Going On the Rag: The Low Down on Cloth Maxi Pads

I will admit that despite my love of periods, I was grossed out the first time I came across washable maxi pads on Etsy. They were the color of caulk and looked like scraps of fabric salvaged from an old dog bed. Ick.

And besides: they’re pads. You bleed on them, then throw them out. I wouldn’t think of reusing a tissue or toilet paper, so why reuse pads? I used to look forward to the crunch of opening up a fresh new pad. The bleached white fibers looked so crisp and clean, like a blank check begging for my signature.

Flash forward to the afternoon when, in an effort to procrastinate standing up and putting on pants, I stumbled upon another photo of a resuable pad, only this time, it was adorable. Then I saw another, which was equally as cute. Next thing I knew, I had spent more than an hour looking at pads. A couple weeks later, a few too many clicks on eBay, and boom. I had bought one.

It was a $4 pantyliner…. and pink… with googly eyed owls across the middle. I decided to use it on a not-period day, like a training bra for my ladybusiness. It felt great.

You know those snuggly, warm comforter blankets that you curl up in on chilly, wintery days and never want to leave? Cloth pads like that, but better because they’re nestled against your oh-so-sensitive vulv.

So then I bought another pad. And another. And another. And now my collection is up to about 20 pads.

But, won’t the pads stain?

Not really. If you were looking at my collection, chances are you’d have a very hard time guessing which pads I’ve used often and which I haven’t. For the most part, they don’t stain, as long as you give them a quick rinse and soak them in cool water. My preference is to rinse them under cold water to remove excess soiling, then soak them in hydrogen peroxide ($1 per bottle at just about any grocery store) and cold water in a reusable, plastic ice cream tub for about 3 days after my period ends. Then, I dump them into the wash with my towels, sweatpants, and pajamas, wash the entire load on cold/cold or warm/cold, and toss them into the dryer without a fabric softener sheet. See? Easy peasy.

My two favorite makers are:

1. Punky’s Pads. As functional as they are adorable, these pads are sewn to perfection and are made with tons of fun, brightly colored fabrics. They’re super absorbent, leak-proof, breathable, and long enough that they don’t shift around in your panties like some pads are prone to do. Pictured below are Punky’s Pads recently sold via eBay, which is how I have purchased all of mine in the past from their artist/creative genius, Jackie. These regular-sized pads are about 10 inches long, come in either cotton or flannel, and cost between $6 to $8 each.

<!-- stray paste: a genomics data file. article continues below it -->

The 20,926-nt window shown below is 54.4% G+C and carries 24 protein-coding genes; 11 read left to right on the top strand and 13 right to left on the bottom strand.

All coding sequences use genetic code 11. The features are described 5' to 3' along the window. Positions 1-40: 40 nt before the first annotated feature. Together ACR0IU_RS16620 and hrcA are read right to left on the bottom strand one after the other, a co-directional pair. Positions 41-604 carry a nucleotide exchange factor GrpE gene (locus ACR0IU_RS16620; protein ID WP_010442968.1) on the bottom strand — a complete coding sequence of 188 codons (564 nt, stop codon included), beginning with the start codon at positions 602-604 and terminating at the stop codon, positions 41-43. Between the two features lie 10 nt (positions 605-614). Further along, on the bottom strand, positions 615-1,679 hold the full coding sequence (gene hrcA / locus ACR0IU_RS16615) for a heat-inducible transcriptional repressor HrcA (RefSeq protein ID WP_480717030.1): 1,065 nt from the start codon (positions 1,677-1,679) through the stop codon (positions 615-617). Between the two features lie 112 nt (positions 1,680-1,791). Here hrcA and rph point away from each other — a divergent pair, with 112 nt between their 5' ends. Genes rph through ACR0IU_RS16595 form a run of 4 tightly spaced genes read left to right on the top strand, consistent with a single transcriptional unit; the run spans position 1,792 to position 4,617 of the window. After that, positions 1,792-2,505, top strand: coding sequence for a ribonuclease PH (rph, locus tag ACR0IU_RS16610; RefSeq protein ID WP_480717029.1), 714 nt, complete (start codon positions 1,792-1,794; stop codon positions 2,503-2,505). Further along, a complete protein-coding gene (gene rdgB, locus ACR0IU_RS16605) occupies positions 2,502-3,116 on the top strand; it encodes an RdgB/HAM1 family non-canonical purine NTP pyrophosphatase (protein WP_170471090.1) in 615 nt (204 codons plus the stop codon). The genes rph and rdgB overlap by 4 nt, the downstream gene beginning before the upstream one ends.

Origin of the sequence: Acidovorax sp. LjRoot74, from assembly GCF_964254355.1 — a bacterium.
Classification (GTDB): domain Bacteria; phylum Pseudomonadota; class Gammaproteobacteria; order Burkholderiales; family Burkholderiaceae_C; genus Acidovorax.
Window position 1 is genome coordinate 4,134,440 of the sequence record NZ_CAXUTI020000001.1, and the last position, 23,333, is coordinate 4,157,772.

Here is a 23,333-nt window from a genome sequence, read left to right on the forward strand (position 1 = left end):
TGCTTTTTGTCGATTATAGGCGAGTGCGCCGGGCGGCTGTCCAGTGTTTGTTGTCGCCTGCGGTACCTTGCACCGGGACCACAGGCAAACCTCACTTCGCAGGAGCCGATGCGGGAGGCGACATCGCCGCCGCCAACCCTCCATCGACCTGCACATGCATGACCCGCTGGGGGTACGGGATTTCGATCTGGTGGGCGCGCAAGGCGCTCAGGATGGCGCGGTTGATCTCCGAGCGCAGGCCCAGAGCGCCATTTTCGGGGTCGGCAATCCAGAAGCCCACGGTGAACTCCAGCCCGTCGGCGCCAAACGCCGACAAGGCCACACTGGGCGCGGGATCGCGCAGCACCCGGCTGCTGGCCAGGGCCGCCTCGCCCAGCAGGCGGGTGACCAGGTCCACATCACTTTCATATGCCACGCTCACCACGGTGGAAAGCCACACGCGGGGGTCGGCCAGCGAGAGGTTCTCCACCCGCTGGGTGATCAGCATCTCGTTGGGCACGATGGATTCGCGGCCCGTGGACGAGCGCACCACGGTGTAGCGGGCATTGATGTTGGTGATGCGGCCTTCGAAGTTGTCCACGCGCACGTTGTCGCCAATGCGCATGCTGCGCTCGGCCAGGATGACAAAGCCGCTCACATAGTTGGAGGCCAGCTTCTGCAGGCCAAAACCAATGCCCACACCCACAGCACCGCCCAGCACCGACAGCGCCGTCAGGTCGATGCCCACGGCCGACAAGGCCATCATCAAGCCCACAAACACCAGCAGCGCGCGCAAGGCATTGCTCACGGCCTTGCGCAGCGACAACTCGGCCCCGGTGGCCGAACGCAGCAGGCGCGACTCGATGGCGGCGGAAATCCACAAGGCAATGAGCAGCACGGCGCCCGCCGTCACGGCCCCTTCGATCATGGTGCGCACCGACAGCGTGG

punkyspads1 hedgehogs   punkyspads1 elephants

punkyspads1 dachshunds    punkyspads1 sharks

2. GEM ClothThese pads are flat out gorgeous. I’m especially fond of their color poppage of contrasting velour and cotton. Very absorbent, very breathable, and very waterproof. The liners are about 8 inches long and can be purchased on clearance at about $20 for a set of six. The regular-sized pads are 9 inches long can be purchased at $15 for a set of three or $30 for a set of six.

1021132229    11-22-10004

5-30-11009    6-15-11005

I have been on cloth since last May and have already noticed that the skin around my babymaker doesn’t get sore or rashy anymore. It’s never too late to give clothies a whirl! I wholeheartedly recommend these to anyone and everyone with a period. Not only are you saving your body from the harsh chemicals used to make disposable tampons and pads, but you may also experience less cramping. Many women also report lighter bleeding after they switch.

There are many brands to choose from, so it really comes down to three things.

  1. What looks do you like? Do you want to see cute baby animals, or would you prefer something darker in color so as to not see any blood? Do you want bright, vibrant prints, or something more subdued without dyed fabrics?
  2. What size do you prefer? This includes both length and absorbency. Absorbency tends to increase with length, but you can often ask sellers to customize pads to meet your needs, or you can sew the pads yourself. Many start at 6 or 7 inches, but heavier flow and overnight styles can easily run greater than 12 inches.
  3. What price do you want to pay? There’s a wide range here. If you’re skilled with needle and thread, you can save lots of dough by creating pads yourself. If not (like me), you can find panty liners on eBay for as little as $4 each. Often, regular pads sell for under $10 each, shipping included. If you choose a more commercial brand, larger pads can cost as much as $15-20 each and are often sold in sets of three or more. A word to the wise: collecting pads is addictive, so it’s worth spending the extra effort to shop around if you’re on a tight budget.

Happy hunting!

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